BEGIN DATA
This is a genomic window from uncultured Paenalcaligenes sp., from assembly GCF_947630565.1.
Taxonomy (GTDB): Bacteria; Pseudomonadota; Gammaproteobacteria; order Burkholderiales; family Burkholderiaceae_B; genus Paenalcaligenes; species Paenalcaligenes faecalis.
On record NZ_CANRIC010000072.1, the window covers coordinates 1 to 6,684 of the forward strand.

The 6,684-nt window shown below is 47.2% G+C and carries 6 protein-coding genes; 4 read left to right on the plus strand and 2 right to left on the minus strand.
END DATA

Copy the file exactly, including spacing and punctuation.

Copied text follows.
This is a genomic window from uncultured Paenalcaligenes sp., from assembly GCF_947630565.1.
Taxonomy (GTDB): Bacteria; Pseudomonadota; Gammaproteobacteria; order Burkholderiales; family Burkholderiaceae_B; genus Paenalcaligenes; species Paenalcaligenes faecalis.
On record NZ_CANRIC010000072.1, the window covers coordinates 1 to 6,684 of the forward strand.

The 6,684-nt window shown below is 47.2% G+C and carries 6 protein-coding genes; 4 read left to right on the plus strand and 2 right to left on the minus strand.